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The concept of consumer-based brand equity has been discussed widely in the literature and there are a wide variety of both quantitative and qualitative measures used to assess it. For the most part, previous research has studied the way a brand and product attributes are perceived in a consumer’s mind and the empirical data used in most studies is based on self-reported survey data. In this research, objective data from the largest German Automobile Association, including actual prices, objective quality ratings of product attributes and market share of brands are used to estimate their effect on the actual price set by the manufacturer and paid by consumers for those automobiles in Germany. By conducting multiple hedonic regressions we are able to explain the actual price of a car on the basis of it’s product attributes, brand and the market share of that brand. Our results show that five out of the eight product attribute categories used in this research (chassis, interior, comfort, engine, and safety) influence the price paid by consumers. In addition, when brand dummy variables are added to the model the explanatory power of the proposed model increases. The paper also shows that product variety is positively related and market share negatively related to the price. Therefore, this paper provides an important contribution to existing literature on modeling and measuring the effect of product related attributes, market share and especially brand equity on price. It further provides important managerial insight as it shows which product attributes and how they are valued by consumers. In addition, the proposed model can be used by automotive manufacturers to approximate the price of existing and new automobiles.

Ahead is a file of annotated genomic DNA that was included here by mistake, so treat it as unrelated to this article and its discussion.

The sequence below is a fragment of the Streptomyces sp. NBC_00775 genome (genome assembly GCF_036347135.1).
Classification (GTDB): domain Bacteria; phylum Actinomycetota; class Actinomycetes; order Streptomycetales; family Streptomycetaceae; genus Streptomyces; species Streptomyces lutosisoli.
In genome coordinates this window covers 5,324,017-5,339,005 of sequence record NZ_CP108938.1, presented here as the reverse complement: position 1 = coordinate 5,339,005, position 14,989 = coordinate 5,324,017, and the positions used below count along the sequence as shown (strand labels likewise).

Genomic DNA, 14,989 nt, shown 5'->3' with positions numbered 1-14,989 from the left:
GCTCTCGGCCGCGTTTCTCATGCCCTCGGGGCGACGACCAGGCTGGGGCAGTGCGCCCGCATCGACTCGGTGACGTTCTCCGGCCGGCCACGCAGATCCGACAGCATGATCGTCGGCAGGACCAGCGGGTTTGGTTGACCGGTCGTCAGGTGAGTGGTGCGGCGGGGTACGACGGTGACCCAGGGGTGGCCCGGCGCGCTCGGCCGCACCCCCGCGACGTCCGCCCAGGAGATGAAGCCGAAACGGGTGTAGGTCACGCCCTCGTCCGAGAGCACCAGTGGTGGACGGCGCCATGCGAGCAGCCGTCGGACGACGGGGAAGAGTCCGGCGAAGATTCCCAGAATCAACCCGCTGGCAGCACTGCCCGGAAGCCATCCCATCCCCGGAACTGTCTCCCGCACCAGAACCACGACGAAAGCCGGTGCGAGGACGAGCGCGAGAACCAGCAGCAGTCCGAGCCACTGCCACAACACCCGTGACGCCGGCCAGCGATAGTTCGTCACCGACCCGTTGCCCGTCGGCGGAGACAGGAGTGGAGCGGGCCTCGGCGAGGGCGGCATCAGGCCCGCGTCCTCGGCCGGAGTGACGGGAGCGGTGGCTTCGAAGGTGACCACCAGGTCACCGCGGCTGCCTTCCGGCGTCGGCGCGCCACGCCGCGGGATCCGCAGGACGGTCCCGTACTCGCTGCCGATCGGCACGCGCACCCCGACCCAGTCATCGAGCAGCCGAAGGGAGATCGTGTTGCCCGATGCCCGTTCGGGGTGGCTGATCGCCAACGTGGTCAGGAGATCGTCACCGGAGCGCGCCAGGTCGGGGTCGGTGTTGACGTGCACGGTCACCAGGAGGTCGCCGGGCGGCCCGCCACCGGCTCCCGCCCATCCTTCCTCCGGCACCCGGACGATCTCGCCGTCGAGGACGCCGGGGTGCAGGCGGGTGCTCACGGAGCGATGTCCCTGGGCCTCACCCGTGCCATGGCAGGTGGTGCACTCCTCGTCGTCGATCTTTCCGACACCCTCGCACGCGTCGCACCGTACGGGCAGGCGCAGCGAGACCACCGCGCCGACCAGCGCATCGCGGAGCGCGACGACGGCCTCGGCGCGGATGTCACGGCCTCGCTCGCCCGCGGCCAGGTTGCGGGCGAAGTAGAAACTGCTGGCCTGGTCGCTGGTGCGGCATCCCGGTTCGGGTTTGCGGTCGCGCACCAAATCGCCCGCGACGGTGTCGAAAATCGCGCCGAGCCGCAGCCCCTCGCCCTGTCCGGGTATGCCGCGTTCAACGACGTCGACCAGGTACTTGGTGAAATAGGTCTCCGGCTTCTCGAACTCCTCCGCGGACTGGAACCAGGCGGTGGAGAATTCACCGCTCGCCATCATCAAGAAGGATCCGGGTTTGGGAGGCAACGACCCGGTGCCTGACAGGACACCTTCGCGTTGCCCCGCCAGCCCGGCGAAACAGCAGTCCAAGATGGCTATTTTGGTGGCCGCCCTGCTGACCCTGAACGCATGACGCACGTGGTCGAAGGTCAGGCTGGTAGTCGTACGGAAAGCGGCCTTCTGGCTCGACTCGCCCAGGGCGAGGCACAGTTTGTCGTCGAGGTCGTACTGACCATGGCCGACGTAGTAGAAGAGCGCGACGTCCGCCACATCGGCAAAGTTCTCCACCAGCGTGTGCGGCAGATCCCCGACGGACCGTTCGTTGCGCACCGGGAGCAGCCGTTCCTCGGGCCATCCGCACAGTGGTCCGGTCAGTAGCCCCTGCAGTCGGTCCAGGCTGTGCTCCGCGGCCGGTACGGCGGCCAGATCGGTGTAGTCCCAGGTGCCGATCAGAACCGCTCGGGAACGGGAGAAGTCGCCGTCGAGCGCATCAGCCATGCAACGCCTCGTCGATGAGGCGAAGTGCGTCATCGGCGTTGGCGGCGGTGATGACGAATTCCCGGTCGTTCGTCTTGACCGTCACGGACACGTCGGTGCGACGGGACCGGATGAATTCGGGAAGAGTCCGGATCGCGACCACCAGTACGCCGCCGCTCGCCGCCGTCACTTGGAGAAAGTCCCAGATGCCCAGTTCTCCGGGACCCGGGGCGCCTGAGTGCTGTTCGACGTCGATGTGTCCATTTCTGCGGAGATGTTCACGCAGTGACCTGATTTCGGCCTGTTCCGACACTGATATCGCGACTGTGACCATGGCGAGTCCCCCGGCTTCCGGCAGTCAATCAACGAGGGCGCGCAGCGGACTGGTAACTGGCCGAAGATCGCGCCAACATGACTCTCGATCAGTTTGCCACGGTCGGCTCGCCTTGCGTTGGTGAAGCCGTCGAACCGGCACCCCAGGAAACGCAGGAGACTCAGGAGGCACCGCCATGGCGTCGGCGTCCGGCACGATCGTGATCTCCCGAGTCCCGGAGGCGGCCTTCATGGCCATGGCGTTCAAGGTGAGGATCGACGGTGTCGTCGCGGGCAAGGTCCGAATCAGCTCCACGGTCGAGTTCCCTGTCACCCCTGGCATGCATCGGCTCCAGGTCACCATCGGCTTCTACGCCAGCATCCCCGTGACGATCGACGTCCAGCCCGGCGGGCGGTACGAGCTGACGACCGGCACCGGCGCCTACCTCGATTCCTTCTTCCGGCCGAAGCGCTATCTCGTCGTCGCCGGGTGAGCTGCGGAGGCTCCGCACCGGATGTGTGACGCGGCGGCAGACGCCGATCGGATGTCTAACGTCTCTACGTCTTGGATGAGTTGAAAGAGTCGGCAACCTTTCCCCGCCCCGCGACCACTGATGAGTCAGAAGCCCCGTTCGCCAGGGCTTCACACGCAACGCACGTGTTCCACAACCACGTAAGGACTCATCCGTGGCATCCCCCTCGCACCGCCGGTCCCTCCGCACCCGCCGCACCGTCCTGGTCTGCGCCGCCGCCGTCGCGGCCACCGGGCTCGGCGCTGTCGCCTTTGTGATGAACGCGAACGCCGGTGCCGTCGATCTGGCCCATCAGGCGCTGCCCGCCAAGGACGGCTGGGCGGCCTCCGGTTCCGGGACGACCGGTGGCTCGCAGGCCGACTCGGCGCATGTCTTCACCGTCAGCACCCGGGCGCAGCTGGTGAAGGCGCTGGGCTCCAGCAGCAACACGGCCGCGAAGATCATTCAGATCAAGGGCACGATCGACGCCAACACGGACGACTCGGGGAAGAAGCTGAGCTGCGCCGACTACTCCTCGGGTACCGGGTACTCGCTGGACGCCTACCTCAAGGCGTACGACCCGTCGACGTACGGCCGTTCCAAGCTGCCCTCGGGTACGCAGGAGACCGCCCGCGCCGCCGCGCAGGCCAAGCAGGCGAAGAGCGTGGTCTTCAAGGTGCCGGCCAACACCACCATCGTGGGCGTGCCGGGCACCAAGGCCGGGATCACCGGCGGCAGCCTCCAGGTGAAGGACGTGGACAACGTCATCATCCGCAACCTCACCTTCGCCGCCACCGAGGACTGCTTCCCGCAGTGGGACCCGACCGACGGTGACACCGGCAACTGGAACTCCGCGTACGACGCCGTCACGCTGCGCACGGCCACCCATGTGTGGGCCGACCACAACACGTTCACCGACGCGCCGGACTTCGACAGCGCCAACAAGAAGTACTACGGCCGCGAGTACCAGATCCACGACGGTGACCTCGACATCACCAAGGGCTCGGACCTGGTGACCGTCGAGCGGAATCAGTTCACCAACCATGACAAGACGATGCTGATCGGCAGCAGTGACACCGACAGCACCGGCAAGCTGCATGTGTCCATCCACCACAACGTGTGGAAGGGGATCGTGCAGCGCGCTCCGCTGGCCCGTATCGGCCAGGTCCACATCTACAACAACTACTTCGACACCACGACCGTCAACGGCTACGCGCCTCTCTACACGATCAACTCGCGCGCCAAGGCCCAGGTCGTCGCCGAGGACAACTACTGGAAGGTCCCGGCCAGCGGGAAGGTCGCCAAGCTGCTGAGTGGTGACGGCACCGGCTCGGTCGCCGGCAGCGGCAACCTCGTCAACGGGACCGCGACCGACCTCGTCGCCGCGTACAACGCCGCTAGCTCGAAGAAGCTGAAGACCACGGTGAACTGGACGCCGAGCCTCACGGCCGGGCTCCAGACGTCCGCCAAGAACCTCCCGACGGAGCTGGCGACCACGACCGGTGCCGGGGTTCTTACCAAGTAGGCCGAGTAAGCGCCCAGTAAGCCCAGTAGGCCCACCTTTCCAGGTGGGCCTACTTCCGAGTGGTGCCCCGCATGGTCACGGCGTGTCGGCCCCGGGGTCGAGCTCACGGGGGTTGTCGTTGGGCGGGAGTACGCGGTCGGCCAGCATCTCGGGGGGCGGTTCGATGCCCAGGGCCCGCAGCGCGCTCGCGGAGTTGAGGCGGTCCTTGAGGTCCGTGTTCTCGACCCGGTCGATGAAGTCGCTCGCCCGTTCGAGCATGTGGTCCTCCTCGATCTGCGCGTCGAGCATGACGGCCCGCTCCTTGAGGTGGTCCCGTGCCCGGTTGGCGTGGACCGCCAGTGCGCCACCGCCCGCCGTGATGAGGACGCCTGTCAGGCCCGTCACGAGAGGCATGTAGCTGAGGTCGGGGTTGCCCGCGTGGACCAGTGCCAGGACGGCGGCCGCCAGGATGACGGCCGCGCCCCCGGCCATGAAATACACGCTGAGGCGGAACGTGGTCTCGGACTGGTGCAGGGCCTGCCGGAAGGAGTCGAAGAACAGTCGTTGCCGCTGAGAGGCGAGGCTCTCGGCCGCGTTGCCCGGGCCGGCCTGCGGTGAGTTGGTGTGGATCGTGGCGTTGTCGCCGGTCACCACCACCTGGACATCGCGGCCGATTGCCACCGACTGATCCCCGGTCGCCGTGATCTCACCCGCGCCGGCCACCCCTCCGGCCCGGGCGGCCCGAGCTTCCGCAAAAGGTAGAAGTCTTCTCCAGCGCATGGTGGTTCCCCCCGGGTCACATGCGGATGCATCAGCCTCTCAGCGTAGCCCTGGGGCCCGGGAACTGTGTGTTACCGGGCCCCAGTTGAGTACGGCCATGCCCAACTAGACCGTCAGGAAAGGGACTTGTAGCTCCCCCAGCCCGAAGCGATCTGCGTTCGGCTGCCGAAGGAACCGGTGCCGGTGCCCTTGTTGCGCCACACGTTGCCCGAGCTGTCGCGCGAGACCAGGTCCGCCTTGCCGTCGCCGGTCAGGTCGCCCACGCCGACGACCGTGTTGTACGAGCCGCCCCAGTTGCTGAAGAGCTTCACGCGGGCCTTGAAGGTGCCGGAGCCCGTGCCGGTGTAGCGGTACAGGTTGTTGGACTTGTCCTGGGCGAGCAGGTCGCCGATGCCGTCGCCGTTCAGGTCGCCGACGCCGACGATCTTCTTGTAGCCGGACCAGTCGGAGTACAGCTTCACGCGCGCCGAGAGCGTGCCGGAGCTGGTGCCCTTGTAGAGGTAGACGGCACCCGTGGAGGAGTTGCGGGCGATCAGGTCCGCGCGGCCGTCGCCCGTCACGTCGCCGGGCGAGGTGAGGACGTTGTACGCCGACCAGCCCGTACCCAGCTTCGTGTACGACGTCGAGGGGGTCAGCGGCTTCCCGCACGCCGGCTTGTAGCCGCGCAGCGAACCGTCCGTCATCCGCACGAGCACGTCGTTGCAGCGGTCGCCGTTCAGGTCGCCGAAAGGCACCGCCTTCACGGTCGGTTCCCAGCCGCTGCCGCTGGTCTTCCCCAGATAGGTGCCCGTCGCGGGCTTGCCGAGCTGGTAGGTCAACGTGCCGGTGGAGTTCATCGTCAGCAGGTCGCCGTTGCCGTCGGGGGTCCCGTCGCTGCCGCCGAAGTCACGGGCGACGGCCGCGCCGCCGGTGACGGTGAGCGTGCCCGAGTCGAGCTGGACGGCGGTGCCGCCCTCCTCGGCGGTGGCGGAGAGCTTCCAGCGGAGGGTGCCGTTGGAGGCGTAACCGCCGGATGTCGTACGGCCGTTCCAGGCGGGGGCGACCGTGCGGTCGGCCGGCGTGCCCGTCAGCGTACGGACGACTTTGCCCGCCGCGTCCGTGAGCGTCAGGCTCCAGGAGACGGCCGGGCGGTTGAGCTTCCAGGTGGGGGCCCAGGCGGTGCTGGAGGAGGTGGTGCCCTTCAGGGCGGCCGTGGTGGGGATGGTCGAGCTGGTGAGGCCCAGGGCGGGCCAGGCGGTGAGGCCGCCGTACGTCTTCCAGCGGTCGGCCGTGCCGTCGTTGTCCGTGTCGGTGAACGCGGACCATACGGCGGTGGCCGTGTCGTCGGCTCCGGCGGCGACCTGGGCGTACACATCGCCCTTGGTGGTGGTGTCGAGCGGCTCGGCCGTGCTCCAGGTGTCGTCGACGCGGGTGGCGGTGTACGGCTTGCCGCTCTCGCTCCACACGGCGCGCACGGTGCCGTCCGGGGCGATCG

This is a post-peer-review, pre-copyedit version of an article published in Journal of Brand Management. The definitive publisher-authenticated version [Fetscherin, Marc, and Mark F. Toncar. 2009. Valuating brand equity and product-related attributes in the context of the german automobile market. Journal of Brand Management 17 (2): 134-45.] is available online at:

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Journal of Brand Management